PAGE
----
» Thursday, November 10, 2005

Terror Bill

Asked if the Government expected a tough fight to get their terror bill through the House of Lords given that the Lords appeared to be in a feisty mood, the Prime Minister’s Official Spokesman (PMOS) said that he did not answer hypothetical questions.

Asked about the Prime Minister’s description of 3 people being ‘arrested’ over the weekend when in fact they had been charged, the PMOS said that what the Prime Minister had been trying to give was an indication that there were serious ongoing terrorist investigations, and we shouldn’t lose sight of that important detail. The difference between whether these people had been arrested or charged didn’t in any way diminish that point. Put to him that given the nature of the recent legislative debate it was a very significant distinction, the PMOS repeated that it was a point of detail and did not in any way affect the broader point. All you needed to do was look at the Ricin case to illustrate that point.

Asked if in relation to the Ricin case, given that there had only been one conviction on a relatively minor charge specific to terrorist activities, was the Government saying that had the police had more powers they would have secured more convictions, the PMOS said that Andy Hayman had said on Monday that somebody in the Ricin case was charged with a lesser offence and as a result got bail, skipped bail and later on the police found forensic evidence which could have linked that person to more serious charges.

Asked to respond to accusations that the police might have become too politicised in this recent debate in terms of lobbying and contacting MPs, the PMOS said absolutely not. He asked if someone was seriously suggesting that the police should not explain why they believed very strongly in the case for 90 days. The complaint coming from MPs was that the police had not done enough to explain that case. People could not have their cake and eat it, either they wanted an explanation or they didn’t.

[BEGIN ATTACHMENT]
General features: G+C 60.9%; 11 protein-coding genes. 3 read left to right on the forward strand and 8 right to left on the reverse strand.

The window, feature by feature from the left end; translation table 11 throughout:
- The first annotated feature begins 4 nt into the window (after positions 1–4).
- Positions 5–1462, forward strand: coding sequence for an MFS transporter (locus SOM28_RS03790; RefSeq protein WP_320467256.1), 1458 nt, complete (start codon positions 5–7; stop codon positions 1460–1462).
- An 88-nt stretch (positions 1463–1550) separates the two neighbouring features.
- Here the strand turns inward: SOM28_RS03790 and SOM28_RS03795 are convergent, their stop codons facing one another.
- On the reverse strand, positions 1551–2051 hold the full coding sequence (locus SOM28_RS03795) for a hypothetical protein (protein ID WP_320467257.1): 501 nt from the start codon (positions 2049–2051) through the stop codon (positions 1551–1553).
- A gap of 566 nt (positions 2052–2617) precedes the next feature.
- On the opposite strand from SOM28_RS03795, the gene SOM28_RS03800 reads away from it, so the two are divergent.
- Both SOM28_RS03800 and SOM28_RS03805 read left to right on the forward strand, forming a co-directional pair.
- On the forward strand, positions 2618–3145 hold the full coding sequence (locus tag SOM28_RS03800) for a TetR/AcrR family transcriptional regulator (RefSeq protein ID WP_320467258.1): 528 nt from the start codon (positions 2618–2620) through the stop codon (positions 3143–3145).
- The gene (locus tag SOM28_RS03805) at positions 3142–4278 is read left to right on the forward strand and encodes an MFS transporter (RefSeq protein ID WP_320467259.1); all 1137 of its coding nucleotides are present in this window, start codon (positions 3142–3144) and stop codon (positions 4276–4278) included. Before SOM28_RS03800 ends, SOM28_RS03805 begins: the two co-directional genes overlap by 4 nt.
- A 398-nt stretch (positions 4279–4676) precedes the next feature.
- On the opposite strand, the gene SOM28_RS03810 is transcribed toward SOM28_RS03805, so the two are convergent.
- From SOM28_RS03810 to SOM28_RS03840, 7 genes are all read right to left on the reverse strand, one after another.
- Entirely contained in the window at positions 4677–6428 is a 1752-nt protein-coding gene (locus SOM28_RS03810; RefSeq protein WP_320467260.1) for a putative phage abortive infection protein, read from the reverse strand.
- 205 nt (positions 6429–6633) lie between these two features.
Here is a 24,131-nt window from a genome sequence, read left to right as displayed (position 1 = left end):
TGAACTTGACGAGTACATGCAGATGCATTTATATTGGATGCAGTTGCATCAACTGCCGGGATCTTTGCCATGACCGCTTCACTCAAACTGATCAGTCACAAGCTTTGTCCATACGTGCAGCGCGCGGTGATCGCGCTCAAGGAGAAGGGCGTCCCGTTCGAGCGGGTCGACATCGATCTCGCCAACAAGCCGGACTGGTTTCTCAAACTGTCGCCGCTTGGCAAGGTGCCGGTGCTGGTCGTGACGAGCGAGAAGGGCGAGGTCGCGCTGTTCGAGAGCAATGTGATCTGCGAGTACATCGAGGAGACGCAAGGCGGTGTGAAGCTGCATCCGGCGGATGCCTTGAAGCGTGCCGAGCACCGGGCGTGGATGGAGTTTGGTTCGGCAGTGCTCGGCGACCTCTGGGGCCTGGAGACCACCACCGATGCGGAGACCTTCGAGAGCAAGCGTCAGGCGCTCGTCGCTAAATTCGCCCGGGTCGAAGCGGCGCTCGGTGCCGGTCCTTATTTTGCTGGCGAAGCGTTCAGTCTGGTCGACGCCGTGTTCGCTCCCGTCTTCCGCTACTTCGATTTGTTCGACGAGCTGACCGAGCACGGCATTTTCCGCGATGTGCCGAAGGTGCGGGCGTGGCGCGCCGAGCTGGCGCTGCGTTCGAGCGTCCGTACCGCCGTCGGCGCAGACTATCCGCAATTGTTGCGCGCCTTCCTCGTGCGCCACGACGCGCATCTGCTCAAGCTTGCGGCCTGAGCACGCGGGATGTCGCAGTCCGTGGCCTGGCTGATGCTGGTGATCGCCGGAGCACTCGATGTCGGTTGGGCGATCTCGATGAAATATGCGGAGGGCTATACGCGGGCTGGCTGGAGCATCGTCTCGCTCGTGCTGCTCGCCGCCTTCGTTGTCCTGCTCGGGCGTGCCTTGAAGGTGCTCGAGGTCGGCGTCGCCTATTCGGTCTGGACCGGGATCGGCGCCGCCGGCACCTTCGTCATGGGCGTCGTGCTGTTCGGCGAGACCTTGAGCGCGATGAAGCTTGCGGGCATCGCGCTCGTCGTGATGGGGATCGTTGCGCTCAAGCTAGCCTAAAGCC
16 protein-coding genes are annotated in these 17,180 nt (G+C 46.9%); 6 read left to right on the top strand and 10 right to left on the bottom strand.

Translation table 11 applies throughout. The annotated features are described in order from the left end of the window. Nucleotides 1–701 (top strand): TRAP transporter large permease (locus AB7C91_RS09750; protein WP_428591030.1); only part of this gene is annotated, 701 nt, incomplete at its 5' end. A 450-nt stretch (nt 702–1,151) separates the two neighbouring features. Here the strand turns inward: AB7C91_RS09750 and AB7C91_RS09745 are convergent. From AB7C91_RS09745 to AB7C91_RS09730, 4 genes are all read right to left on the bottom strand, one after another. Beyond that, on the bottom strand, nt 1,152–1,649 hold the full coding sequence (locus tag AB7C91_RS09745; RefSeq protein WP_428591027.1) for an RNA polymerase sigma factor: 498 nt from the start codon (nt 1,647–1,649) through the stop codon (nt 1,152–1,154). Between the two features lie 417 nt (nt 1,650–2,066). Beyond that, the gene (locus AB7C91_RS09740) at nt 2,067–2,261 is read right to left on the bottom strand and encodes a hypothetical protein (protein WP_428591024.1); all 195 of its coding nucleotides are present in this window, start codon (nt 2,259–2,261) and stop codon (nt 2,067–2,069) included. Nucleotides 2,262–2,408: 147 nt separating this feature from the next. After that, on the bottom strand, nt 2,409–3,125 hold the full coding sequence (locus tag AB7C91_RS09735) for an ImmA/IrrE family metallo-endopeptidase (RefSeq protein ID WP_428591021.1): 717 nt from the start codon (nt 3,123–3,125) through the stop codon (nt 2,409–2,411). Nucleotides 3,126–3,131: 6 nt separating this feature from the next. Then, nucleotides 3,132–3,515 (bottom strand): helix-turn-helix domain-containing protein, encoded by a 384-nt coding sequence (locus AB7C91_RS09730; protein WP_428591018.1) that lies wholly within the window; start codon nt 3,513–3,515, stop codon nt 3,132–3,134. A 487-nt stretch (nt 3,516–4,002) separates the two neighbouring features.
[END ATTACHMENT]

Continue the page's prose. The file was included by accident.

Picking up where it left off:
Asked if the Government had had any communication with police chiefs to instigate the police contacting MPs, the PMOS said that as we had said all along, this had been a police initiative which had started after the July bombing. ACPO were the ones who first put out a press release, we did not know they were going to do that. This had been their campaign from the start. Asked about the specific point regarding whether they had been asked to contact MPs, the PMOS said that he was not aware that they had been. There had of course been ongoing discussions between the Government and the police but we did not detail discussions between the Prime Minister and individuals.

Asked if therefore the Government line on this was simply no comment, the PMOS said no. What he was doing was illustrating the fact which was that it was ACPO who had first put into the public domain the idea of 90 days, we had not known that they were going to do that. They did that immediately after the July meeting so therefore it had been them who had been driving this campaign. It was their initiative not the Government’s. Asked about the Home Office’s amendment on glorification of terrorism, the PMOS said Parliament was meant to examine legislation in detail and that was part of the process. In terms of 90 days we believed that it was a fundamental point which would practically help the police investigate the cases. As a result of not getting it this country was less secure.